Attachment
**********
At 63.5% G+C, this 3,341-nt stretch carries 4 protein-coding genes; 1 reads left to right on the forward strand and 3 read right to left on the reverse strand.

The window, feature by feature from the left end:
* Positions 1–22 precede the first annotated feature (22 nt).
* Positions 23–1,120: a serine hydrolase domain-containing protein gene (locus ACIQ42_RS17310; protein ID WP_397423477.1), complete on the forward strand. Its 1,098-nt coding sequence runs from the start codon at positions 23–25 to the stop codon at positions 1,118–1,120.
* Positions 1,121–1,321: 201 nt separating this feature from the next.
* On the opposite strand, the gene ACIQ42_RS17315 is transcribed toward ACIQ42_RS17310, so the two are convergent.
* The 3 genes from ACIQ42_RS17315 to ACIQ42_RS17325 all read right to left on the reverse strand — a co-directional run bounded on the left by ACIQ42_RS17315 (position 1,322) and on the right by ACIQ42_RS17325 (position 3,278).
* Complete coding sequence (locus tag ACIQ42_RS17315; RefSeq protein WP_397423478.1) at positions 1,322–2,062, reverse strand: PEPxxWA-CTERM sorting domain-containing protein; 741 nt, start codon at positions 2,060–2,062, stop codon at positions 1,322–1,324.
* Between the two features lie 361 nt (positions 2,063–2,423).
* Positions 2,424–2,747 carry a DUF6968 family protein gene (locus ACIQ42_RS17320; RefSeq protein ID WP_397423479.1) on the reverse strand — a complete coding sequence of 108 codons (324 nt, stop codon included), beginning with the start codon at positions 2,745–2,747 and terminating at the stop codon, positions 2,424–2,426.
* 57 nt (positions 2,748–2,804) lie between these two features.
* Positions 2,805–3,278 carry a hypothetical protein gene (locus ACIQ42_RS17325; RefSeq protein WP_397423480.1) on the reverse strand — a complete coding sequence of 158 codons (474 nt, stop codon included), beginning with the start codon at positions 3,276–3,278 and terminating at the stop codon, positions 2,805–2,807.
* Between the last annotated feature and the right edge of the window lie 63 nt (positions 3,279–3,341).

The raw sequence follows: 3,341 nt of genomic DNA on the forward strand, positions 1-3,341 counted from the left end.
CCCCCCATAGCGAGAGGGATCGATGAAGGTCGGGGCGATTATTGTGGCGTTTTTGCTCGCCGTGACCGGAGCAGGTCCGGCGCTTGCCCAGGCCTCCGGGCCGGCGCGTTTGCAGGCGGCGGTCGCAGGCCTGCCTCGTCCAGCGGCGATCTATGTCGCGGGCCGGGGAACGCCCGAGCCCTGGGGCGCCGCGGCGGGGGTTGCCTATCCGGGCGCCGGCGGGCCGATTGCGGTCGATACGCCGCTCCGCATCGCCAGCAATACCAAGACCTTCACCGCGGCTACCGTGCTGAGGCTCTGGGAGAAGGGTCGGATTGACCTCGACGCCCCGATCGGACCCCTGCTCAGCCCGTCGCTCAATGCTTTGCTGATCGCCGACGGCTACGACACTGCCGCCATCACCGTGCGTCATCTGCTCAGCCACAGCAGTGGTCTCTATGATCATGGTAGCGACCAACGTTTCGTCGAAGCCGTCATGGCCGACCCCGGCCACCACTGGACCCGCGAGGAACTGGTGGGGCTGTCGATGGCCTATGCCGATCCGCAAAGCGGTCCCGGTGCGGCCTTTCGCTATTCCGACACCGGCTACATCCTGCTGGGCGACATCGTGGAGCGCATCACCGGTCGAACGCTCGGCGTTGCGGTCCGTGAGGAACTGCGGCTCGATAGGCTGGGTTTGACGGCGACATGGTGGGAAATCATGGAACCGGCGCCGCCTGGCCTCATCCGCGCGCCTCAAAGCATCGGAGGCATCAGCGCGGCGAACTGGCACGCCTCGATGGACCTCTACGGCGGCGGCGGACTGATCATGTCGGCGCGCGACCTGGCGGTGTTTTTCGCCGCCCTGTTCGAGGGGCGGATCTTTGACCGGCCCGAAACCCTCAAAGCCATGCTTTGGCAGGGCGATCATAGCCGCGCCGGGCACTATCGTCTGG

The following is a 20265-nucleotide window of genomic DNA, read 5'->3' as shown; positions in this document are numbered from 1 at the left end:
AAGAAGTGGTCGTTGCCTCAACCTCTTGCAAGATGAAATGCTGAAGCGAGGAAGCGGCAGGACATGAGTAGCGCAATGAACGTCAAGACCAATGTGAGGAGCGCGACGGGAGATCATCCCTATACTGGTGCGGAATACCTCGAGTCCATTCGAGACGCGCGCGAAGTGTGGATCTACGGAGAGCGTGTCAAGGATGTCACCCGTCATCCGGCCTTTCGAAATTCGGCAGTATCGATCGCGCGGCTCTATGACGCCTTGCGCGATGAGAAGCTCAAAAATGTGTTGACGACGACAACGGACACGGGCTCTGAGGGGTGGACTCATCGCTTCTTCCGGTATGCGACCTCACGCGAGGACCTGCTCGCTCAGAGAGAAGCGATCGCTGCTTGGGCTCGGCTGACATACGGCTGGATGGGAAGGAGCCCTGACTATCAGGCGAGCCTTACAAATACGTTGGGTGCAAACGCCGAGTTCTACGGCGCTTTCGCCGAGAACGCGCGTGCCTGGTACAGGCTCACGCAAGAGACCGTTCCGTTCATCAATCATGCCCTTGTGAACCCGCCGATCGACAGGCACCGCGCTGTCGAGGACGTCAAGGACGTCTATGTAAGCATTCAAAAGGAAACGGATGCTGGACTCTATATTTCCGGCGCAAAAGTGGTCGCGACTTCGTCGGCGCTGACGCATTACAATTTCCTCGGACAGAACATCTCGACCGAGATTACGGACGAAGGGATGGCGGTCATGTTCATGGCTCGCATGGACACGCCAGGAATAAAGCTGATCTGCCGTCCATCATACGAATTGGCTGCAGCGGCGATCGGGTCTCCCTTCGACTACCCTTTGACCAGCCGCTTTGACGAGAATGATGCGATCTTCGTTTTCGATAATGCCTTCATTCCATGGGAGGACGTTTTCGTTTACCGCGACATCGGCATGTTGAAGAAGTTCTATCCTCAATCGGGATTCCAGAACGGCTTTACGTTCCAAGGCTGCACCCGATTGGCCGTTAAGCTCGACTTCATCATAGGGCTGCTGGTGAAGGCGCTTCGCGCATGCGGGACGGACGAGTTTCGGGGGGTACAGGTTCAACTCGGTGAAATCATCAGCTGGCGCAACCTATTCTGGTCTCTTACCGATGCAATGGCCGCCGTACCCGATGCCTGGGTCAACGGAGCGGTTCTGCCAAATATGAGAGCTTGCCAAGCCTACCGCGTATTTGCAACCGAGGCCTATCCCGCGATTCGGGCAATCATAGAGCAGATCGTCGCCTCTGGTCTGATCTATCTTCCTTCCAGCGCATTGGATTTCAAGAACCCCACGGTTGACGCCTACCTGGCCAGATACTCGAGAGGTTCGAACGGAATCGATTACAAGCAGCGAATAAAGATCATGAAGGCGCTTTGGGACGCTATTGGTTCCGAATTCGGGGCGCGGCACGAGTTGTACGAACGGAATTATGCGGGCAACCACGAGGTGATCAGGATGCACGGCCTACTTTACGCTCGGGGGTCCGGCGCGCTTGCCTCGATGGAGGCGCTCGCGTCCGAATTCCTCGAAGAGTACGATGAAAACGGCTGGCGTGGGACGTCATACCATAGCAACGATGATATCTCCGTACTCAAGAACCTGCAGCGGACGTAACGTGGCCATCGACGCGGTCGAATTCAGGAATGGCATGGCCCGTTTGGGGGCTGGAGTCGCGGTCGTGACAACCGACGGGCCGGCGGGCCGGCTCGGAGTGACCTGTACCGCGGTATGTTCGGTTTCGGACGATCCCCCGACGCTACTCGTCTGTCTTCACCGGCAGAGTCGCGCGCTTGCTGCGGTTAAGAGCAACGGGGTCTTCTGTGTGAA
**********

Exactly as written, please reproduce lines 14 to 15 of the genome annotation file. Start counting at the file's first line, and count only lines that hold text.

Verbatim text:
The raw sequence follows: 3,341 nt of genomic DNA on the forward strand, positions 1-3,341 counted from the left end.
CCCCCCATAGCGAGAGGGATCGATGAAGGTCGGGGCGATTATTGTGGCGTTTTTGCTCGCCGTGACCGGAGCAGGTCCGGCGCTTGCCCAGGCCTCCGGGCCGGCGCGTTTGCAGGCGGCGGTCGCAGGCCTGCCTCGTCCAGCGGCGATCTATGTCGCGGGCCGGGGAACGCCCGAGCCCTGGGGCGCCGCGGCGGGGGTTGCCTATCCGGGCGCCGGCGGGCCGATTGCGGTCGATACGCCGCTCCGCATCGCCAGCAATACCAAGACCTTCACCGCGGCTACCGTGCTGAGGCTCTGGGAGAAGGGTCGGATTGACCTCGACGCCCCGATCGGACCCCTGCTCAGCCCGTCGCTCAATGCTTTGCTGATCGCCGACGGCTACGACACTGCCGCCATCACCGTGCGTCATCTGCTCAGCCACAGCAGTGGTCTCTATGATCATGGTAGCGACCAACGTTTCGTCGAAGCCGTCATGGCCGACCCCGGCCACCACTGGACCCGCGAGGAACTGGTGGGGCTGTCGATGGCCTATGCCGATCCGCAAAGCGGTCCCGGTGCGGCCTTTCGCTATTCCGACACCGGCTACATCCTGCTGGGCGACATCGTGGAGCGCATCACCGGTCGAACGCTCGGCGTTGCGGTCCGTGAGGAACTGCGGCTCGATAGGCTGGGTTTGACGGCGACATGGTGGGAAATCATGGAACCGGCGCCGCCTGGCCTCATCCGCGCGCCTCAAAGCATCGGAGGCATCAGCGCGGCGAACTGGCACGCCTCGATGGACCTCTACGGCGGCGGCGGACTGATCATGTCGGCGCGCGACCTGGCGGTGTTTTTCGCCGCCCTGTTCGAGGGGCGGATCTTTGACCGGCCCGAAACCCTCAAAGCCATGCTTTGGCAGGGCGATCATAGCCGCGCCGGGCACTATCGTCTGG